There was a great billboard that the agency I used to work for in Sydney several years ago had created for the launch of Virgin Mobile in Australia. At the time, the other telcos were starting to charge for every feature, so the billboard promoted Virgin’s new offering with the declaration – "Voicemail is like sex, you shouldn’t have to pay for it." Today, that joke/truth could be equally applied to how people feel about online content. In the age of peer to peer music sharing and ease of cutting and pasting, getting people to actually pay for content is a tough challenge.

There are, however, three models that I’ve seen used on various sites that do work. To be clear, I’m not talking about monetizing content. There are lots of ways to fund content creation through selling advertising or capturing profile data for a sales cycle. This post is about getting some to pay directly for content that you’re creating. In fact, having this arrangement means that you can be more selective about the advertising you accept, or choose to forego it altogether. So here they are:

  1. Partial Access | Full Access. The simplest example of this is music download sites that let you get a 30 second sample of a song, but not the entire thing. I’m using a similar technique to market Personality Not Included by offering several sample excerpts in various spots online. Essentially, partial access can work if you have the type of content where someone can view a part of it and find enough value to be willing to pay for the rest.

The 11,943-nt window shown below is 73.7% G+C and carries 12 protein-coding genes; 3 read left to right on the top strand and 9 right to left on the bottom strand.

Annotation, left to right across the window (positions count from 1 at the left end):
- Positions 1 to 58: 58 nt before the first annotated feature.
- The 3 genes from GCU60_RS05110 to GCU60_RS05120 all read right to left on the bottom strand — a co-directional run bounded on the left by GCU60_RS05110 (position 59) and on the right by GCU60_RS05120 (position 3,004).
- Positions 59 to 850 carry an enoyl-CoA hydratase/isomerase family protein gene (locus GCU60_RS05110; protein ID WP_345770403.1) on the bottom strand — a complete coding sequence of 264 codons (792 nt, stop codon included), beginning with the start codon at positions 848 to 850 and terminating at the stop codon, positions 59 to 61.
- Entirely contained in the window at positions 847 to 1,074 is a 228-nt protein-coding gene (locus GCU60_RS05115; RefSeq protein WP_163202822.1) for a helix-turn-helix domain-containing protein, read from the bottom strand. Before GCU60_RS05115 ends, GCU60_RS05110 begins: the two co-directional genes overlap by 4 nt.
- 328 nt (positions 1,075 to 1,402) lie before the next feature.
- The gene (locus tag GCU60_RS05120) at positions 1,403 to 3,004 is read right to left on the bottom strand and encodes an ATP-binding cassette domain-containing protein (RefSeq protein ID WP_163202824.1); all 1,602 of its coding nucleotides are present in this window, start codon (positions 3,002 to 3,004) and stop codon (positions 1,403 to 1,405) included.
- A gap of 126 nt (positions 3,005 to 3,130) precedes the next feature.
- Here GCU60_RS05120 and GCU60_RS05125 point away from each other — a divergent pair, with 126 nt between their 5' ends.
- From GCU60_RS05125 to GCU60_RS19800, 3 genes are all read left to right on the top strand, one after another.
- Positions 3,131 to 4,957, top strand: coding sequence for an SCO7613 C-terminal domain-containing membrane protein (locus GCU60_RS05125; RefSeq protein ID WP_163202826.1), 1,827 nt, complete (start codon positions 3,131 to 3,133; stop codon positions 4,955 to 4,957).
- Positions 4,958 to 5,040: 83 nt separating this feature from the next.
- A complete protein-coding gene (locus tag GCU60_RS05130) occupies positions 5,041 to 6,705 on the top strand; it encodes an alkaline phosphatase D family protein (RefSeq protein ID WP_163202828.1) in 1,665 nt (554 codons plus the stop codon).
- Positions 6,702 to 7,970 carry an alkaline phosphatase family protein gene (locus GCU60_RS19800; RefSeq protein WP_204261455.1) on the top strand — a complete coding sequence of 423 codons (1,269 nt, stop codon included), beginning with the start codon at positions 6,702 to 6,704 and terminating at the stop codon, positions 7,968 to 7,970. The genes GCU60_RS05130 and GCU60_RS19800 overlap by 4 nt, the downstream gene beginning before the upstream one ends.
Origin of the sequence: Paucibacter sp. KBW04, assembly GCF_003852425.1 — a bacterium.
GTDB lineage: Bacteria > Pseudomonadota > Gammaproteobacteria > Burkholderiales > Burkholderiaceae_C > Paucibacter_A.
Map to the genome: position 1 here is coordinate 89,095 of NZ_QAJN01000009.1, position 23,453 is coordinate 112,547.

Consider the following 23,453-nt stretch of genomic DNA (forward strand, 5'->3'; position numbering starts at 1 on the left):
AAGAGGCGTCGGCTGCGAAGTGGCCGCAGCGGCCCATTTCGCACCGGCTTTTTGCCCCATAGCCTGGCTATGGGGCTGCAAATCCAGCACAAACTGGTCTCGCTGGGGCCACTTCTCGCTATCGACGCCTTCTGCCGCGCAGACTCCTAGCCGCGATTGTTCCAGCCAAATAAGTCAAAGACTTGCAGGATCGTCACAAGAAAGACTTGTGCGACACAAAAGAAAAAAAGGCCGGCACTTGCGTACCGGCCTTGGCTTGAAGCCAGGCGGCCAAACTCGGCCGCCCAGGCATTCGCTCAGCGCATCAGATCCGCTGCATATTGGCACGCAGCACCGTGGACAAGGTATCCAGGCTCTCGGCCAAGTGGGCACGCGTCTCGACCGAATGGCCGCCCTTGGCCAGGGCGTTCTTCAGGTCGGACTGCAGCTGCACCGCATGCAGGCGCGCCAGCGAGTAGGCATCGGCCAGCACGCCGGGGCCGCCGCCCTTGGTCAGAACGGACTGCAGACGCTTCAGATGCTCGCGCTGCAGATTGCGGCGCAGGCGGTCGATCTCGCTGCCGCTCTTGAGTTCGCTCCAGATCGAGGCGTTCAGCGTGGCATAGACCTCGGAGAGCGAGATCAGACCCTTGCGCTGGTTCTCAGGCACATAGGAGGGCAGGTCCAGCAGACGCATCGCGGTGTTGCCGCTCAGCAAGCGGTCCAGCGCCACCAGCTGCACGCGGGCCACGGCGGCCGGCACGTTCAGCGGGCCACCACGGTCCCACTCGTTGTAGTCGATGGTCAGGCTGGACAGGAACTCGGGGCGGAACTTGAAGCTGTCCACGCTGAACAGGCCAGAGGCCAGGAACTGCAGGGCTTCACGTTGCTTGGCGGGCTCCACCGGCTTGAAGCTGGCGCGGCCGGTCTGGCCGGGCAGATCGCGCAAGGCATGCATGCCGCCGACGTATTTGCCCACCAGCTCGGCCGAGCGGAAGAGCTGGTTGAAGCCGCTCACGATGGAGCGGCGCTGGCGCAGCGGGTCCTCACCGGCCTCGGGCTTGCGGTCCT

2. Standard Version | High Def Version. A good example of this is last night’s release of the television show 24 with Kiefer Sutherland, and how they will be offering a "Director’s Cut" version on DVD this Tuesday. Aside from realizing the viral nature of the show, the DVD promises an inside look at the rest of the season. In other words, it’s an enhanced version of the 2 hour premiere with bonus content. Again, offering a reason for people to want to purchase the expanded version even if they had already seen the whole episode for free.
  3. Limited Time | Archive. The site that uses this technique to great effect is MarketingSherpa. All the new articles published on the site are free to read for the first 2 weeks, and then they become part of an archive that you need to pay to access. UPDATE: MarketingProfs uses this technique similarly by offering users free access for a limited time to their vast collection of case studies and resources. Many newspapers and other media properties are also starting to use this method, realizing that their archives are worth something to people who need a particular type of information.

Have you discovered any other techniques for giving away content online and still being able to make money on it?  Let me know and I’ll update the list above with your example.